Copland Centennial (from 2000) on NPR.

If you do one thing while looking at this post, you MUST watch the first video posted below!  It really puts the whole piece in perspective.

Camille Saint-Saens (1835-1921) was the French composer of such famous works as Carnival of the Animals, the opera Samson et Delila, Danse Macabre, and the Organ Symphony.  He was a child prodigy who became France’s most renowned composer.  Late in life, he traveled to all corners of the world.

Bacchanale comes from his 1877 opera Samson et Delila, which is based on the Biblical story of those 2 characters.  In both the opera and the Bible, Samson is a leader of the Israelites, who are in the midst of a revolt against their malevolent rulers, the Philistines.  The Philistines want to bring him down, so they send one of their own, a woman named Delila, to seduce him and discover the source of his extreme physical strength. It turns out that secret is his long hair, which binds him in a vow to God. But Samson does not let that secret slip easily: he misleads Delila several times before finally revealing the true secret.  Yet when that is done, Delila shaves his hair while he sleeps, allowing the Philistines to capture and blind him.  After years of forced labor at their hands, Samson winds up in the temple of Dagon, one of the Philistine deities, in Gaza.  There, he prays to God to restore his strength, and he pulls down the central columns of the temple, killing himself and all of the Philistines inside.  Each version of the story has its nuances (e.g., the Bible says Samson killed 1000 Philistines with the jawbone of an ass!) so it’s worth your time to investigate both.  The Bacchanale occurs in Act III of the opera, just before Samson is led into the temple of Dagon.  It is a depraved dance performed by the priests of Dagon.  Saint-Saens loved “exotic” sounds, so he used an exceptionally exotic sounding scale for a good chunk of the piece: it contains two one-and-a-half step gaps (from the 2nd to 3rd steps and the 6th to 7th steps).  While that does heighten the exoticness of the piece, it is not authentic to any world musical tradition.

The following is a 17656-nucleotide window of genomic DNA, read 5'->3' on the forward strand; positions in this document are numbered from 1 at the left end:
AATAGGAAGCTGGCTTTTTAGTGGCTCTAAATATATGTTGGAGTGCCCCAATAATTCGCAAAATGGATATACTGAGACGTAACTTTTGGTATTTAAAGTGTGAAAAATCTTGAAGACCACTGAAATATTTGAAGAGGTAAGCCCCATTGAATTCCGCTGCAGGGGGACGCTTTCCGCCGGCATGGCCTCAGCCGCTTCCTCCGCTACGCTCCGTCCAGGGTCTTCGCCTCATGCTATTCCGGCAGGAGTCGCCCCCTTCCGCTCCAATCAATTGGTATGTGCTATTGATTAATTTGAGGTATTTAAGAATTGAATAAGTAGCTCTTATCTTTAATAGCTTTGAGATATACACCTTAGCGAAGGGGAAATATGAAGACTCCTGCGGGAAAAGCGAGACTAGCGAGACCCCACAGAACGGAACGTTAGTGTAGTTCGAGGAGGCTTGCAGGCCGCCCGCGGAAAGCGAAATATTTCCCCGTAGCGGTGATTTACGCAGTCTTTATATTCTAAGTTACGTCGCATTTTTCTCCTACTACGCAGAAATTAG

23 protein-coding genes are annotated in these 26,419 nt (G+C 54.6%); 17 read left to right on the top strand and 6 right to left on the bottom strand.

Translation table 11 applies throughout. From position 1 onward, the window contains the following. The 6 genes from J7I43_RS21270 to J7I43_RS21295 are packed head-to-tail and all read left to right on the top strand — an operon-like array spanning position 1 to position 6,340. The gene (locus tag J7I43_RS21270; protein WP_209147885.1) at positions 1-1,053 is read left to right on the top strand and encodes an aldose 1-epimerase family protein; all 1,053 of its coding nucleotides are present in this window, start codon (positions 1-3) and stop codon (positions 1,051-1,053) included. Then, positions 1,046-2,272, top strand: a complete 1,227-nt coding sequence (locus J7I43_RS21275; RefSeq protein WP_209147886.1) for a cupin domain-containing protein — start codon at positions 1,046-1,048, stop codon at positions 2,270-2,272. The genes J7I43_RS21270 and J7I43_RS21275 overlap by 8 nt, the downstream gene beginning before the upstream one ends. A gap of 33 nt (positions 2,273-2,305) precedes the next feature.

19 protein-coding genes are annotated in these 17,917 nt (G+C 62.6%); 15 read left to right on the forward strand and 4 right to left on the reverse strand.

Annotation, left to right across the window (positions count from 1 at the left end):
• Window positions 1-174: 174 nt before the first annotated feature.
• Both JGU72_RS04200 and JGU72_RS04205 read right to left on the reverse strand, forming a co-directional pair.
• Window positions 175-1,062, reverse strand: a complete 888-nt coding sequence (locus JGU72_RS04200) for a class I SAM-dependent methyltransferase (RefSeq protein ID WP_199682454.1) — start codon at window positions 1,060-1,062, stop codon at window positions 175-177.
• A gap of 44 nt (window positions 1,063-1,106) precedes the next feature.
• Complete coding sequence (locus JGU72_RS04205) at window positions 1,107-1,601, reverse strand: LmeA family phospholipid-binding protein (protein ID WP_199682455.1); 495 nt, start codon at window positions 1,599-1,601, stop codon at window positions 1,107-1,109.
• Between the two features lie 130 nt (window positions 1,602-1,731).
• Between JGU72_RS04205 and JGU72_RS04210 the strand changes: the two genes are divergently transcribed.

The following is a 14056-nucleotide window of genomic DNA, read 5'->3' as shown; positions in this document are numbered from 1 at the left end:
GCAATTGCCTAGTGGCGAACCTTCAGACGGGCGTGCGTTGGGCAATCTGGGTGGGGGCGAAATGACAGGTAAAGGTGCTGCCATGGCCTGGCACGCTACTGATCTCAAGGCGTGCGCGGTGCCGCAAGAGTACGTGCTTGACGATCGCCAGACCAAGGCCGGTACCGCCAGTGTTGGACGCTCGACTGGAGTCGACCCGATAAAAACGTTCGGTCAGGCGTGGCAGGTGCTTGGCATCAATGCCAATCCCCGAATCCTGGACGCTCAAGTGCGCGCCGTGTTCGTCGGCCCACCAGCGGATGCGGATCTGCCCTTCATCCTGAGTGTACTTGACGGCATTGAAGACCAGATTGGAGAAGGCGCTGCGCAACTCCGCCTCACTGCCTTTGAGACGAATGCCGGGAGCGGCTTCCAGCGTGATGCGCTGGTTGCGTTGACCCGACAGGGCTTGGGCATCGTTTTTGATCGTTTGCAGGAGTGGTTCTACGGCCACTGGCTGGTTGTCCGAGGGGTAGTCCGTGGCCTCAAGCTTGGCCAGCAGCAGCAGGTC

Here it is in the actual opera.  They’re almost naked!

For something a little different, Gustavo Dudamel leads the Berlin Philharmonic in Bacchanale.  He plays a little fast and loose with tempo, but it’s really a thrilling version!

Here’s the band version done by a Japanese middle school.  As I’ve come to expect from young Japanese bands, they knock it out of the park: this is the only band version on YouTube that’s any good at all, and I looked at a couple dozen!